About 240 people work in the division in roles ranging from most of the disciplines of engineering – aerospace and systems, mechanical, electrical and software. Flight operations roles take employees worldwide launching and recovering balloons, including on boats.
“I really don’t know if many people have the perspective of that we have people sitting down writing algorithms to understand the weather off some remote part of the world to determine the navigation profile for a balloon,” Wickersham said.
“These are high-end science and engineering people doing NASA-like technology development.”
Many of them are native South Dakotans. Some have worked in larger cities on the coasts, where the aerospace industry is concentrated, and come home for opportunities at Raven. Others grew up in regional states and relocated to South Dakota.
“I am impressed with them every day,” Wickersham said. “You should see some of the people I work with. They blow my doors off. They are so deep and talented.”
South Dakota has an opportunity to strengthen its presence in the industry, he added.
“If you want to be in aerospace and defense, we think there’s a real potential in South Dakota. We’ve got EROS, we’ve got Raven Aerostar, we’ve got Ellsworth (Air Force Base), and there are synergies that exist, and we believe … those synergies work together and create greater momentum, and we know others in the state are interesting in seeing that momentum brew. From our perspective, where are you going to go if you have an interest in aerospace and defense? Raven happens to be one, and we think we’re a big one with some of the most exciting stuff going on.”
Raven’s relationship with Google parent company Alphabet Inc. also continues to mature. Beginning in 2013, Raven started producing super pressure balloons designed to bring wireless connectivity to remote parts of the world. The benefits include furthering education and medical care and enriching agriculture.
Much of what Raven is able to discuss about the relationship is limited to information shared publicly by Alphabet, but there have been recent developments.
Project Loon “graduated” from Google X status in 2018 – essentially the company’s version of an incubator where it tests various concepts.
The second half of 2019 brought reports that Project Loon is beginning its first commercial trial in Kenya, bringing 4G service to remote communities in the African nation.
In November 2019, Google confirmed plans to deploy balloons in rural Peru.
They also were deployed to Puerto Rico in 2017 to provide emergency service following Hurricane Maria.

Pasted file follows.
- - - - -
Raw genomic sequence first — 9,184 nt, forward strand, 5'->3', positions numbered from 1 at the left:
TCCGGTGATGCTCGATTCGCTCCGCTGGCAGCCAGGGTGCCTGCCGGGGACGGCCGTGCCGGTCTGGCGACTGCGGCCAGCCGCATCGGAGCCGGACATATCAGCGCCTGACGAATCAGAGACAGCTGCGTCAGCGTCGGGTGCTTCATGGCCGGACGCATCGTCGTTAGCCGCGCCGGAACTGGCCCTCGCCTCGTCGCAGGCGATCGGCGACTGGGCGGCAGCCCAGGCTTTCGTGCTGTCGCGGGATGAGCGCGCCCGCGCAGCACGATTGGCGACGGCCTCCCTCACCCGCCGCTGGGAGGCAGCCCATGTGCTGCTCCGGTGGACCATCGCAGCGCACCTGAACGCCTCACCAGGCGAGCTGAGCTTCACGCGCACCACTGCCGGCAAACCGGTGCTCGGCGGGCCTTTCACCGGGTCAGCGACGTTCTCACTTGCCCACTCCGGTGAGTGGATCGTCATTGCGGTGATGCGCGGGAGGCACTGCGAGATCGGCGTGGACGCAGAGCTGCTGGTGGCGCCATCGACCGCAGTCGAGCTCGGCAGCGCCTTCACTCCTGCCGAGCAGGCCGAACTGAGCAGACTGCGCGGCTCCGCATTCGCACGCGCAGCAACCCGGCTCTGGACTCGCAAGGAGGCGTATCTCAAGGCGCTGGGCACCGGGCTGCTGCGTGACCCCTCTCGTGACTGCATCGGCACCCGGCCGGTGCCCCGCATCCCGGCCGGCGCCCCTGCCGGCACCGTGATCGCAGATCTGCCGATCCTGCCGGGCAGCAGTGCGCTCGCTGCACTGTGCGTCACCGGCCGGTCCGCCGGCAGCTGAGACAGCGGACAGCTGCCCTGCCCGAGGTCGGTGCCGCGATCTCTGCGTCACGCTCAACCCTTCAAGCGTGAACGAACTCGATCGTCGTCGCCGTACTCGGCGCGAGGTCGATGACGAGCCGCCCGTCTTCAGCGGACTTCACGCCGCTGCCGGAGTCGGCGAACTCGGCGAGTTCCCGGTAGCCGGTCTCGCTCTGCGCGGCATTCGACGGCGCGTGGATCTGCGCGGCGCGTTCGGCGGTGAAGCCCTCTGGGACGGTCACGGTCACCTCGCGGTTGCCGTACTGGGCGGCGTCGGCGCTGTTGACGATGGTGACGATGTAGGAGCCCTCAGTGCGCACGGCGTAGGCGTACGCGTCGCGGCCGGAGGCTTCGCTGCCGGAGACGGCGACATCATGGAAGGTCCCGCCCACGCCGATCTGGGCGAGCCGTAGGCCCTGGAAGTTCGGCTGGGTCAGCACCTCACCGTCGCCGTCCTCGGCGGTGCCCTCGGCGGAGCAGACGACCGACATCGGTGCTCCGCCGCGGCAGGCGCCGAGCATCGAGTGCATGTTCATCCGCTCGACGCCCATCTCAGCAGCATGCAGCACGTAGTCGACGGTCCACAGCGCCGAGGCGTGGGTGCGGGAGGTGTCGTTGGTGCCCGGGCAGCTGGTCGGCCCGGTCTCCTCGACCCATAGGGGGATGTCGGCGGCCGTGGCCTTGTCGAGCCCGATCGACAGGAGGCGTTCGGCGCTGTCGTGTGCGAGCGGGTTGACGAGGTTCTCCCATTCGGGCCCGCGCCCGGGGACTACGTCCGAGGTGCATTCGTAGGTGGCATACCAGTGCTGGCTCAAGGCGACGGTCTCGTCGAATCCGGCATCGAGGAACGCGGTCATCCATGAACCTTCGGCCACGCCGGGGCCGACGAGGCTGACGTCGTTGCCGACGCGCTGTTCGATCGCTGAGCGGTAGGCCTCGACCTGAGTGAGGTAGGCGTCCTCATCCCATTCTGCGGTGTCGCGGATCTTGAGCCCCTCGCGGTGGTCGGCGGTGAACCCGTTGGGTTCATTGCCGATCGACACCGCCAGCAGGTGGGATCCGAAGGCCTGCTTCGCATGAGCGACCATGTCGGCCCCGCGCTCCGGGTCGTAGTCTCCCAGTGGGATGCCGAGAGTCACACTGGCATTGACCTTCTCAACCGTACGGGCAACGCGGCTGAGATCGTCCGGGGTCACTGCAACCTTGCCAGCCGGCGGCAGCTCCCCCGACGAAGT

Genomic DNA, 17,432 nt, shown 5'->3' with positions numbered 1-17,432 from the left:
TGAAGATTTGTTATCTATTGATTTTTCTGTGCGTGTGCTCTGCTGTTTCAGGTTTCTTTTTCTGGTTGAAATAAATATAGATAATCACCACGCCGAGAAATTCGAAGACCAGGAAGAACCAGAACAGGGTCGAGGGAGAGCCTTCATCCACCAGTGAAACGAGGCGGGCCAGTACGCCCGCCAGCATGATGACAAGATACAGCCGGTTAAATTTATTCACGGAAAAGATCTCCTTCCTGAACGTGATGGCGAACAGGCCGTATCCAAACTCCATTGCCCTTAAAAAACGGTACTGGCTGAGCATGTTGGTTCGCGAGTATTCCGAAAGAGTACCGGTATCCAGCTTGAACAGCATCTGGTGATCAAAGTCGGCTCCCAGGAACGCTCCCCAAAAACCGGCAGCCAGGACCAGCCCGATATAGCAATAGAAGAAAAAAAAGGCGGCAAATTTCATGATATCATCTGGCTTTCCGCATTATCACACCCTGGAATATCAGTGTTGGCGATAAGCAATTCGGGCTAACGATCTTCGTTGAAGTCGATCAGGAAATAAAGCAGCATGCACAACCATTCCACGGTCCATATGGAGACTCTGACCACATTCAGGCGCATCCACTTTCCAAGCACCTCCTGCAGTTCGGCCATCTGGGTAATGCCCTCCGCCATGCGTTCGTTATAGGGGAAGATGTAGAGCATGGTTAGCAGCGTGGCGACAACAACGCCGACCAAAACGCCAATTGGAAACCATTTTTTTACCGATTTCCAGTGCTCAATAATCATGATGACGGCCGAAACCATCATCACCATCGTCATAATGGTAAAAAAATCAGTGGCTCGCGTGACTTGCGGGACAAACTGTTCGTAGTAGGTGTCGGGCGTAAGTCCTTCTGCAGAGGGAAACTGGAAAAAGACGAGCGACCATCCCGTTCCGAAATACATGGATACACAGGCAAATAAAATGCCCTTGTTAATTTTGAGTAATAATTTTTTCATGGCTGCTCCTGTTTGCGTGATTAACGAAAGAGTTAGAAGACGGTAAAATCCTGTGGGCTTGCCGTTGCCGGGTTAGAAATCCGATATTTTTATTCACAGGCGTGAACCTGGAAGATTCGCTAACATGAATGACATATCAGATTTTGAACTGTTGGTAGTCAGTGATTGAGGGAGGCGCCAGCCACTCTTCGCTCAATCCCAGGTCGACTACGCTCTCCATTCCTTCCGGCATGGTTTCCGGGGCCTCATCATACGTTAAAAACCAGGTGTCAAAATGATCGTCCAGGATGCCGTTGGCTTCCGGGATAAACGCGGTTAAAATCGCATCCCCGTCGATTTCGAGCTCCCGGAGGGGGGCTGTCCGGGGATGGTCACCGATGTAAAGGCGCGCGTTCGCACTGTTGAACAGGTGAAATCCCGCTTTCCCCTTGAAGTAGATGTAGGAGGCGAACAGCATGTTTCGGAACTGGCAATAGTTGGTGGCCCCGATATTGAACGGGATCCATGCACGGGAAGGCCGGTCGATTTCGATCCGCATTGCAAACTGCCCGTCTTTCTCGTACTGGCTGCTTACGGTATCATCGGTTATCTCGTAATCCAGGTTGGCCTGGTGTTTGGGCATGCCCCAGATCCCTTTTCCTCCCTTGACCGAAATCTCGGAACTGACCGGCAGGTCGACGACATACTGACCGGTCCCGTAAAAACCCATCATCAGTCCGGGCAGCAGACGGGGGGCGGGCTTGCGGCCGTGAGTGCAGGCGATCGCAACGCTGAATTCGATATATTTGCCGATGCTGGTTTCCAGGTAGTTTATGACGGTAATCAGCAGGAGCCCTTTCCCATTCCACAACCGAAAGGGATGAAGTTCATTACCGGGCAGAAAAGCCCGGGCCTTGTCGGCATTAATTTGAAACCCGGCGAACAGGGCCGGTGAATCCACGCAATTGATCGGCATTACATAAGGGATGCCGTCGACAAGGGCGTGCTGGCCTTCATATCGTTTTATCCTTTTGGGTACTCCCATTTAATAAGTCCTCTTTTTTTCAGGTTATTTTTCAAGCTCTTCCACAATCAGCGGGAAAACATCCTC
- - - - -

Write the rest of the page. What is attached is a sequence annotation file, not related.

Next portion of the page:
“We think the world of Loon,” Wickersham said. “Things are going excellent between us and them.”
The project has reached 1 million hours in flight, with balloons traveling more than 30 million miles.
But while it’s a headline-grabbing client that provides diversification for Raven, it’s not the main driver of the division’s business.
That’s reserved for government-related customers, from NASA to the Air Force, largely domestic but occasionally international.
There literally are hundreds of applications for the technology, Wickersham said.
“There are still challenges with everybody being able to communicate with each other when they need to,” he offered by way of an example.
For instance, if two people need to communicate but a barrier such as a mountain exists, “we can put a balloon over it and relays,” he said. “There’s a stream of data going up, it hits the balloon, the balloon collects the data and then transmits to where it’s received.”
There are applications in search and rescue, and in studying climate change, he added.
“We build and deliver and fly those (research balloons) every year,” he said. “Some of those payloads are enormous. It can be related to climate change, doing studies on neutrinos, all sorts of things. There’s a lot of high-end, very deep research projects looking out into space and down at our planet. Those are applications we’re heavily engaged with.”
At times, the government will contract with Raven just for engineering-related technical services because of the expertise of its staff, Wickersham said.
With “all this great talent, sometimes the government needs some of those people to help solve challenges,” he said.
Raven also has an office in Crystal City, Va., near the Pentagon, “and they are every day working with defense customers tying the work here with the needs of the Department of Defense.”
Back in Baltic, engineers are watching balloons floating as planned, testing everything from communications to duration in flight. These are sought-after jobs, Wickersham said.
“We’ve had a lot of really good success in recruiting people, which is unique in our world,” he said. “People are struggling to find strong talent, but we’re doing well with it.”
And while they’re watching test missions today, the division’s broader mission for its technology is a profound one, he added.
“It literally connects, protects and saves lives.”
“It literally connects, protects and saves lives.” Come with us for a fascinating look inside part of Raven Industries that is – literally – taking off.